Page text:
Experts are increasingly identifying "burnout" as a cause for concern. Can design fight it back?
Majority of North American Workers report inadequate natural light, while nearly half suffer due to poor air quality.
From experiential retail flagships to narrative-based workplaces, these big design ideas are changing the face of commercial interiors.
There's an old saying (well, not that old) that software is eating the world. Of note is the latest round of funding of a software company known as Monday.com.
Workers themselves are inevitably in favour of more flexible working, but this is perhaps the first time that they share a common viewpoint with managers on the issue.
With work and the workforce changing so rapidly in today’s business climate, it can be hard for senior leaders to discern which trends truly demand their attention and investment.
For decades the trend among workplaces has seen employees moving out of individual offices and into open-plan spaces. This has not always been successful, with the open-plan approach receiving significant criticism.
Workplace design has always strived to be human-centered. However, as technology and computing are becoming a central part of workplaces, getting deeper information about how technologies are getting integrated into work may help shed new light on how people really work.
Verda Alexander questions the cushy, amenity-laden offices that her interior design firm helped pioneer. The way forward, she argues, is to introduce a little friction into the workplace.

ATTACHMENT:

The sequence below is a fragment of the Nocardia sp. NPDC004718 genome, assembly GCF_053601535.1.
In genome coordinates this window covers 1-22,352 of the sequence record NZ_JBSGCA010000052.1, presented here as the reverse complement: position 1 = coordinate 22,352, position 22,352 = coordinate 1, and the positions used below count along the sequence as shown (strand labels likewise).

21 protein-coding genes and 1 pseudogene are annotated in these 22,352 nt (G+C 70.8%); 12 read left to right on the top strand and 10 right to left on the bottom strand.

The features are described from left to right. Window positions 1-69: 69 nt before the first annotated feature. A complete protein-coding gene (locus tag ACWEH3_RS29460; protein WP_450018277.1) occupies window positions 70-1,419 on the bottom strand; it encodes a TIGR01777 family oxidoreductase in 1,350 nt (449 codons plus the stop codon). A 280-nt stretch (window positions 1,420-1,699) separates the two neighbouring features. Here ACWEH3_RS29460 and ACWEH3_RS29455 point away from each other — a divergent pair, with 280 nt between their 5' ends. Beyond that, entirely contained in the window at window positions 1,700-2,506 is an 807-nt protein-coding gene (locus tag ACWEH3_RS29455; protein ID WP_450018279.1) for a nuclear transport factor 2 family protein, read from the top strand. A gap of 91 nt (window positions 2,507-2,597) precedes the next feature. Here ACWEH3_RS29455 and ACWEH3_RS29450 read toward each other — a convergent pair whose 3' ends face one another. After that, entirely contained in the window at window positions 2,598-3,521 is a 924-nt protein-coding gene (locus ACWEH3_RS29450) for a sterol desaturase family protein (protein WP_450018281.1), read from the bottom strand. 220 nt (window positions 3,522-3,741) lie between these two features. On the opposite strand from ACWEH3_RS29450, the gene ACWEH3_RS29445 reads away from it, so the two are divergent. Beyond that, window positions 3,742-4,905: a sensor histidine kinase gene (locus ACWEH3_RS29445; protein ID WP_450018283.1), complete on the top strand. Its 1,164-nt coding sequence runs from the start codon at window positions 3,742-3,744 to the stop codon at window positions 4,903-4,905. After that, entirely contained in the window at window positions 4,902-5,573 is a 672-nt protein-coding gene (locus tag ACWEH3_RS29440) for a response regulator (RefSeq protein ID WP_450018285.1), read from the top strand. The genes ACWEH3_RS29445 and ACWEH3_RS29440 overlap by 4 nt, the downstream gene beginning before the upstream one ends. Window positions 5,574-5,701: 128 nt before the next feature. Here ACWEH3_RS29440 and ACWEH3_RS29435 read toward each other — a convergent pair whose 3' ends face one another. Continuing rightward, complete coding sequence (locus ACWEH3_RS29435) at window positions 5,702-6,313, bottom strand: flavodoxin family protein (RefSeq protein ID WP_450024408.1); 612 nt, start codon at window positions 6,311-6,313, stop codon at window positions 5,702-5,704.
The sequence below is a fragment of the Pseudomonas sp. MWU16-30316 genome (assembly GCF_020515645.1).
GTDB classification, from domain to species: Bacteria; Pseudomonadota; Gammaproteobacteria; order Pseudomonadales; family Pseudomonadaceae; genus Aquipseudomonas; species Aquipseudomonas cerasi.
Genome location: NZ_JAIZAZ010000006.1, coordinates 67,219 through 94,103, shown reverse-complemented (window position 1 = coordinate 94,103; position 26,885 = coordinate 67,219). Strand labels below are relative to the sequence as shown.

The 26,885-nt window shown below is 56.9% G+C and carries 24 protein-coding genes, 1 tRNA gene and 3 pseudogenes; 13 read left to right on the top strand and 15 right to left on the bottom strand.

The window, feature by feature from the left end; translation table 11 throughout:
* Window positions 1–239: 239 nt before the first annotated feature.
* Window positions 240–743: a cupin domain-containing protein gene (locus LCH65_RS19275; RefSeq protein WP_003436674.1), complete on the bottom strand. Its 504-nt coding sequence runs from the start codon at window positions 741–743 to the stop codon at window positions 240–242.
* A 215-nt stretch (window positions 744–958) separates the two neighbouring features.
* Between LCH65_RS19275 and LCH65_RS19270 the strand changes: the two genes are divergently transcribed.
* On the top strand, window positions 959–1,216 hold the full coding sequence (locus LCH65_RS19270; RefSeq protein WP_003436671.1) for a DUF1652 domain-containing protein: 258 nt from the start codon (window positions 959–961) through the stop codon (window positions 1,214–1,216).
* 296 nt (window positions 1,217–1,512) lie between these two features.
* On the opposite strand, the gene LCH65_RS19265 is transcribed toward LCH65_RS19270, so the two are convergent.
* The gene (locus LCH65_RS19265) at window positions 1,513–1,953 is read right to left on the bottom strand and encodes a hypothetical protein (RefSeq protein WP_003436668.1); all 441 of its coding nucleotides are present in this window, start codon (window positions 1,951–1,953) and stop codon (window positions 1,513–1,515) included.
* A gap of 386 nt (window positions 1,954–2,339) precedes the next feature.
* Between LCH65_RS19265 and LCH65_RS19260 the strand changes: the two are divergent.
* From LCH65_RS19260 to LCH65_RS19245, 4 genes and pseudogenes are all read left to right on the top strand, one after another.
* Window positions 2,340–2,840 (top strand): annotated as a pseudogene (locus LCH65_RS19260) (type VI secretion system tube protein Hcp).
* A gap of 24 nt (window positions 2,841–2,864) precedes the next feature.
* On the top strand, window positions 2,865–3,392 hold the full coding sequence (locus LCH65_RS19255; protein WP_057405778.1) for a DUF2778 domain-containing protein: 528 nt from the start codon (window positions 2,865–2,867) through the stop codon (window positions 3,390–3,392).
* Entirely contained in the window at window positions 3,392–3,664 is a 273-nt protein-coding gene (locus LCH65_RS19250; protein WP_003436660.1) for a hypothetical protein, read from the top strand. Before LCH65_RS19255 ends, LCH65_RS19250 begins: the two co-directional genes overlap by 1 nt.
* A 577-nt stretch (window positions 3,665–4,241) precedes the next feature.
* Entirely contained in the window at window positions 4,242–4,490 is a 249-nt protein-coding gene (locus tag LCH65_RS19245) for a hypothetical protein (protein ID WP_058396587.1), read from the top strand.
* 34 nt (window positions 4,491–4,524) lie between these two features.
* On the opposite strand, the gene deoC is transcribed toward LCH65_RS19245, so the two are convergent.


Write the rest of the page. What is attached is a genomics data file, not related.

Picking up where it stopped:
Firm’s latest Workplace Report indicates employee well-being is becoming a primary driver for tailored work environments.
For decades the trend among workplaces has seen employees moving out of individual offices and into open plan spaces. This has not always been successful, with the open-plan approach receiving significant criticism.
Noisy, distracting, toxic and disastrous. These are just a few words that have been used to describe open plan office layouts.
The debate around “open” workplaces continues to generate significant attention — but often lacking the nuance required for productive debate.
On this episode of Clever, Amy and Jaime talk to industrial designer Carl Gustav Magnusson, who was born in Sweden and grew up on a farm in Canada.
France’s esteemed trade show Maison&Objet has long been focused on residential design, so the announcement that this year’s theme would be the workplace surely took some by surprise. It shouldn’t, though. As the nature of work changes, the lines between residential and workplace design are becoming ever more blurred.
HOK has released the second volume of HOK Forward, its annual report exploring a crucial issue in workplace design.